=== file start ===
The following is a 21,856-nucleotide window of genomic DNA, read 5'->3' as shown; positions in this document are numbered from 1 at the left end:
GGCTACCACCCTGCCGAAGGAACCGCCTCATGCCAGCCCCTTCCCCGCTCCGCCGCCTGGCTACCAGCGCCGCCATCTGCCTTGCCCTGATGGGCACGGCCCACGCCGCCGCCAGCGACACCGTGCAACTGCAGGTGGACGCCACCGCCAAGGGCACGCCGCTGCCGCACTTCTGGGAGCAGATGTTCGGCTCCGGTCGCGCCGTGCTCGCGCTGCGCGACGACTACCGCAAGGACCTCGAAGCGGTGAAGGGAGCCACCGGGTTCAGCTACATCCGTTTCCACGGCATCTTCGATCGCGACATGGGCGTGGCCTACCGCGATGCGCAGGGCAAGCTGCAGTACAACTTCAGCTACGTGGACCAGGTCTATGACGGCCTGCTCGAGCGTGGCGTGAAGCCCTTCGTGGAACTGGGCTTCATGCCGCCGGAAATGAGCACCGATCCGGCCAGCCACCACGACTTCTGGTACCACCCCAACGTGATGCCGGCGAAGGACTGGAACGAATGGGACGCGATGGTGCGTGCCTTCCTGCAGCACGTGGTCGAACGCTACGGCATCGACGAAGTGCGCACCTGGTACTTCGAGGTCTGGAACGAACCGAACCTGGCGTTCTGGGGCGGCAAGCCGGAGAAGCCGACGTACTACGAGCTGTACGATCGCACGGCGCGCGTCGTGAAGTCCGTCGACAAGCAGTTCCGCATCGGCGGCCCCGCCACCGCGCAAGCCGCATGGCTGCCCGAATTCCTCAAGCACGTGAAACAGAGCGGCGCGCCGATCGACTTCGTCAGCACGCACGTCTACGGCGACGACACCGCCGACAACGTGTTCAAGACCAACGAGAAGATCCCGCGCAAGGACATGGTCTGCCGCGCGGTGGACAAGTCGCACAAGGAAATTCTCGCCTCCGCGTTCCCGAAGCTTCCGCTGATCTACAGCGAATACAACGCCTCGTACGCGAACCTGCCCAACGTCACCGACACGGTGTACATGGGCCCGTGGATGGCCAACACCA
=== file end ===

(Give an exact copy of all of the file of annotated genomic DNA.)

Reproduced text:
The following is a 21,856-nucleotide window of genomic DNA, read 5'->3' as shown; positions in this document are numbered from 1 at the left end:
GGCTACCACCCTGCCGAAGGAACCGCCTCATGCCAGCCCCTTCCCCGCTCCGCCGCCTGGCTACCAGCGCCGCCATCTGCCTTGCCCTGATGGGCACGGCCCACGCCGCCGCCAGCGACACCGTGCAACTGCAGGTGGACGCCACCGCCAAGGGCACGCCGCTGCCGCACTTCTGGGAGCAGATGTTCGGCTCCGGTCGCGCCGTGCTCGCGCTGCGCGACGACTACCGCAAGGACCTCGAAGCGGTGAAGGGAGCCACCGGGTTCAGCTACATCCGTTTCCACGGCATCTTCGATCGCGACATGGGCGTGGCCTACCGCGATGCGCAGGGCAAGCTGCAGTACAACTTCAGCTACGTGGACCAGGTCTATGACGGCCTGCTCGAGCGTGGCGTGAAGCCCTTCGTGGAACTGGGCTTCATGCCGCCGGAAATGAGCACCGATCCGGCCAGCCACCACGACTTCTGGTACCACCCCAACGTGATGCCGGCGAAGGACTGGAACGAATGGGACGCGATGGTGCGTGCCTTCCTGCAGCACGTGGTCGAACGCTACGGCATCGACGAAGTGCGCACCTGGTACTTCGAGGTCTGGAACGAACCGAACCTGGCGTTCTGGGGCGGCAAGCCGGAGAAGCCGACGTACTACGAGCTGTACGATCGCACGGCGCGCGTCGTGAAGTCCGTCGACAAGCAGTTCCGCATCGGCGGCCCCGCCACCGCGCAAGCCGCATGGCTGCCCGAATTCCTCAAGCACGTGAAACAGAGCGGCGCGCCGATCGACTTCGTCAGCACGCACGTCTACGGCGACGACACCGCCGACAACGTGTTCAAGACCAACGAGAAGATCCCGCGCAAGGACATGGTCTGCCGCGCGGTGGACAAGTCGCACAAGGAAATTCTCGCCTCCGCGTTCCCGAAGCTTCCGCTGATCTACAGCGAATACAACGCCTCGTACGCGAACCTGCCCAACGTCACCGACACGGTGTACATGGGCCCGTGGATGGCCAACACCA